We now combine Equations (E17-2.2), (E17-2.3), and (E17-2.4). The Polymath program and results are given in Table E17-2.1.

The conversion would be 75.3% if all the globules spent the same time as the last tracer molecule to exit the reactor (i.e., 14 minutes). However, not all globules spend the same time in the reactor. Instead we have a distribution of times the globules spend in the reactor. Consequently, we use the segregation model to find that the mean conversion for all the globules is 38.2%.

Analysis: We were given the conversion as a function of time for a batch reactor X(t) and the RTD E-curve from Example 16-1. Using the segregation model and a polynomial fit for the E-curve, we were able to calculate the mean conversion using the segregation model, Xseg, in this nonideal reactor. We note there were no model-fitting parameters in making this calculation, just E(t) from the data and X(t).

As discussed previously, because the reaction is first order, the conversion calculated in Example 17-2 would be valid for a reactor with complete mixing, complete segregation, or any degree of mixing between the two. Although early or late mixing does not affect a first-order reaction, micromixing or complete segregation can give significantly different results for a second-order reaction system. We now analyze a second-order reaction using the segregation model.

Example 17–3 Mean Conversion for a Second-Order Reaction in a Laminar-Flow Reactor

The liquid-phase reaction between cytidine and acetic anhydride is carried out isothermally in an inert solution of N-methyl-2-pyrrolidone (NMP) with ΘNMP = 28.9. The reaction follows an elementary rate law. The feed is equal molar in A and B with CA0 = 0.75 mol/dm3, a volumetric flow rate of 0.1 dm3/s, and a reactor volume of 100 dm3. Calculate the conversion in (a) an ideal PFR, (b) a BR, and (c) an LFR.

A + B → C + D

6 J. J. Shatynski and D. Hanesian, Ind. Eng. Chem. Res., 32, 594.

k = 4.93 × 10–3 dm3/mol · s at 50°C with E = 13.3 kcal/mol, ΔHRX = – 10.5 kcal/mol

Heat of mixing for 

Solution

The reaction will be carried out isothermally at 50°C. The space time is



(a) For an ideal PFR

Mole Balance



Rate Law



Stoichiometry, ΘB = 1





Combining



PFR calculation

Evaluating

Integrating and solving with τ = V0 and X = 0 for V = 0 gives



where Da2 is the Damköhler number for a second-order reaction.







(b) Batch reactor







Batch calculation

If the batch reaction time is the same time as the space time, that is, t = τ, the batch conversion is the same as the PFR conversion, X = 0.787.

(c) Laminar-flow reactor

The differential form for the mean conversion is obtained from Equation (17-1)



We use Equation (E17-3.9) to substitute for X(t) in Equation (17-1). Because E(t) for the LFR consists of two parts, we need to incorporate the IF statement in our ODE solver program. For the laminar-flow reaction, we write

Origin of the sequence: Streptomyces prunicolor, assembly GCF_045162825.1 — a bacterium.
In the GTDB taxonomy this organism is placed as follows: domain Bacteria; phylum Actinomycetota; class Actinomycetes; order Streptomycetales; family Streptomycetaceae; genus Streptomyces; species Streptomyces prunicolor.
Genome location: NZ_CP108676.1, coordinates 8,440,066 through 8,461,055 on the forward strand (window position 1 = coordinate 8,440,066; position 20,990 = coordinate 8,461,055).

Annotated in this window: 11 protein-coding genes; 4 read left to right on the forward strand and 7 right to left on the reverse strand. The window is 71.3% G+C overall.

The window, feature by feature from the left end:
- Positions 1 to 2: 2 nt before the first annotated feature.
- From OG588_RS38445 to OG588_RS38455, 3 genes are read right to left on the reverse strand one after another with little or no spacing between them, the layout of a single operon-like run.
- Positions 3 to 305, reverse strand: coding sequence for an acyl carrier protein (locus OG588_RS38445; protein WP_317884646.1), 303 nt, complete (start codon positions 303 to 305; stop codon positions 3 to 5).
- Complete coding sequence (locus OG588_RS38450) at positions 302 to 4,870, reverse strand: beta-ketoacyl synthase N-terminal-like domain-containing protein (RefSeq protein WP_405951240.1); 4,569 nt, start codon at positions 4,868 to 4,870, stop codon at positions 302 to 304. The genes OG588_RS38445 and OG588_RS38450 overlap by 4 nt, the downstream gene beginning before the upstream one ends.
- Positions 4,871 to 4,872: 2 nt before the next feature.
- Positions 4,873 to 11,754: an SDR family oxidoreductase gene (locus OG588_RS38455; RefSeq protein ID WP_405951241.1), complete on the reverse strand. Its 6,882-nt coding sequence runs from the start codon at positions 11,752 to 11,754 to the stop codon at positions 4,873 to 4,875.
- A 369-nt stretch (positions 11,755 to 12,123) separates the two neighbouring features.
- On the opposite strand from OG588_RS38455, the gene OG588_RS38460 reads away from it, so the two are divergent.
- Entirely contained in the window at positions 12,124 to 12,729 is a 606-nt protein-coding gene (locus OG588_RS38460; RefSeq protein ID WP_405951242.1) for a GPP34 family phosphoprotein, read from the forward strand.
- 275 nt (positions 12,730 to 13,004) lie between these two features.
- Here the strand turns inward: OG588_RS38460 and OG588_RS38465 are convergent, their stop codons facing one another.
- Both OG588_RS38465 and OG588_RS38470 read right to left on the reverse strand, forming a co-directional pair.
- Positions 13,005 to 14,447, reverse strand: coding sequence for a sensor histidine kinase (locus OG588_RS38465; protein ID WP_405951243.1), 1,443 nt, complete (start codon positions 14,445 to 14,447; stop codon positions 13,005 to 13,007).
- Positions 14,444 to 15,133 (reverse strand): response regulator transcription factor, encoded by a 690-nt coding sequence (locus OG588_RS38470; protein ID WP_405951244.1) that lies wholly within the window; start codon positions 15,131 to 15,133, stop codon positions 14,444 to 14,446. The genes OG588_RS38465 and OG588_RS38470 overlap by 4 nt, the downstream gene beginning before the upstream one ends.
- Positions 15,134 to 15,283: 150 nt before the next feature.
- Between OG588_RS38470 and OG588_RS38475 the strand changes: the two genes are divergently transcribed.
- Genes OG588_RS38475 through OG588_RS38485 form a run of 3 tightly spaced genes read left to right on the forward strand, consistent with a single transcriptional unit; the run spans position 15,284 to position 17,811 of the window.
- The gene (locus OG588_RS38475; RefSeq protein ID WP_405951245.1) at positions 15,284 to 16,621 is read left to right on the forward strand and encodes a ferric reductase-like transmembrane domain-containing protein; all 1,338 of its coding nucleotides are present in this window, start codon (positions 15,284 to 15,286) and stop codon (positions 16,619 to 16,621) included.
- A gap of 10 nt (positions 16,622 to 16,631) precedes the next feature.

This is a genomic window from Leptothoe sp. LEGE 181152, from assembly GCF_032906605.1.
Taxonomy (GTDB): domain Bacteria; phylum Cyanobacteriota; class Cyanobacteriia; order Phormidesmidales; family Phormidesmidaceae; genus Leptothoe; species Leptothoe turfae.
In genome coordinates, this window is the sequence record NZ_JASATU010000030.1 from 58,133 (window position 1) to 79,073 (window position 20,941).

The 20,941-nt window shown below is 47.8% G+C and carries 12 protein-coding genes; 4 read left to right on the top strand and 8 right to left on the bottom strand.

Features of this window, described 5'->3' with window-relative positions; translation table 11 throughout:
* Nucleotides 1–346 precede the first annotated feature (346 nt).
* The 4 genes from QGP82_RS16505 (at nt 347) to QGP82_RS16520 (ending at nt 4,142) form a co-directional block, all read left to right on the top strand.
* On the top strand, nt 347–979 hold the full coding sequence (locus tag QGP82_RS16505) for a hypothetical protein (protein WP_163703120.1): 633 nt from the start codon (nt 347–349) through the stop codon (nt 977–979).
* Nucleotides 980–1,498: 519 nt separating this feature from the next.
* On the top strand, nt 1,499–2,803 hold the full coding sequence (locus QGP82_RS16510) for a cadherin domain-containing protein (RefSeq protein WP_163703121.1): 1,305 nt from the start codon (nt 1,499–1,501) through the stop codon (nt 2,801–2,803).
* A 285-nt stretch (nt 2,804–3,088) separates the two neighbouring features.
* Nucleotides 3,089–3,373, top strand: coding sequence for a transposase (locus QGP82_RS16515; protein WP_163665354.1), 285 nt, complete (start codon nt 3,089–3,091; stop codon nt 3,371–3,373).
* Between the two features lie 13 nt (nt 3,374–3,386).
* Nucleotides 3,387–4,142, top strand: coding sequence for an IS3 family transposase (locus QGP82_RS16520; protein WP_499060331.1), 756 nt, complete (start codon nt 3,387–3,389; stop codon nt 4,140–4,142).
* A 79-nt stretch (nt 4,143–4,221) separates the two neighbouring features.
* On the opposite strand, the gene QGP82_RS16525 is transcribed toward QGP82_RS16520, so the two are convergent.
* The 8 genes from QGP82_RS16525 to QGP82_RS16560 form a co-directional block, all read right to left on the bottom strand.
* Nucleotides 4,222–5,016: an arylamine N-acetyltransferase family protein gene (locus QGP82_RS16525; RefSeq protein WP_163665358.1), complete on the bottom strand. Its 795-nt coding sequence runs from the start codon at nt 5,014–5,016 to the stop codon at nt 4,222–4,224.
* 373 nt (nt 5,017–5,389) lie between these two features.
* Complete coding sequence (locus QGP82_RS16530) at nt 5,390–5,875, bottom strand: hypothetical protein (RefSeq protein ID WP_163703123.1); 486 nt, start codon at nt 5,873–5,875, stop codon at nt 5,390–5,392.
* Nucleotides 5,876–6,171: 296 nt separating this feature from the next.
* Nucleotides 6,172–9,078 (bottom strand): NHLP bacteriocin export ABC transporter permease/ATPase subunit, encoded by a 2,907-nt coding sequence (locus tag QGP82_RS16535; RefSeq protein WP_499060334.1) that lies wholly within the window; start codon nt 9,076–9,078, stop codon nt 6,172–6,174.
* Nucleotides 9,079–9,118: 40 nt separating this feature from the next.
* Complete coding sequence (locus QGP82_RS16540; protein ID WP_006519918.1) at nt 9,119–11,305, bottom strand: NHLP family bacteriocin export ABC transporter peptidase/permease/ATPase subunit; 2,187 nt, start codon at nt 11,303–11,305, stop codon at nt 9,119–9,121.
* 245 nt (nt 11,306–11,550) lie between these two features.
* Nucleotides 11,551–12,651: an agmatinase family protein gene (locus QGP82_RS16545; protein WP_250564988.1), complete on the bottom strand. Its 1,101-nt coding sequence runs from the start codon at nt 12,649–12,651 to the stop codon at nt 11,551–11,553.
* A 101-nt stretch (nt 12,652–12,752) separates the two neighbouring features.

Let t1 = τ/2 so that the IF statement now becomes



LFR calculation

One other thing to remember is that the ODE solver will recognize that E2 = ∞ at t = 0 and refuse to run, so we must add a very small number to the denominator such as (0.001); for example,



You won’t be able to carry out the integration of Equation (17-2) with the limit t = ∞ unless you are an honorary resident of Jofostan. However, you can use Poly-math, but the numerical integration time limit, tf should be 10 or more times the reactor space time, τ = 20 τ = 20000 s. The Polymath program for this example is shown in Table E17-3.1.

We see that the mean conversion Xbar () for the LFR is 74.1%.

In summary,



Compare this result with the exact analytical formula for the laminar-flow reactor with a second-order reaction7

7 K. G. Denbigh, J. Appl. Chem., 1, 227 (1951).



Analytical solution

where Da2 = kCA0τ. For Da2 = 3.70 we get



In many cases, we can approximate the conversion for an LFR with that calculated from the PFR models.

Analysis: In this example involving a second-order reaction, we applied the segregation model to the E-curve for two ideal reactors: the plug-flow reactor (PFR) and the laminar-flow reactor (LFR). We found that the difference between the predicted conversion in the PFR and the LFR reactor was 4.6%. We also learned that the analytical solution for a second-order reaction taking place in an LFR was virtually the same as that for the segregation model.

#### 17.2.2 Maximum Mixedness Model

In the segregation model, mixing occurs at the latest possible point.

In a reactor modeled as a segregated fluid, mixing between particles of fluid does not occur until the fluid leaves the reactor. The reactor exit is, of course, the latest possible point where mixing can occur, and any effect of mixing is postponed until after all reaction has taken place, as shown in Figure 17-3. We can also think of a completely segregated flow as being in a state of minimum mixedness. We now want to consider the other extreme, that of maximum mixedness consistent with a given residence time distribution.

In the maximum mixedness model, mixing occurs at the earliest possible point.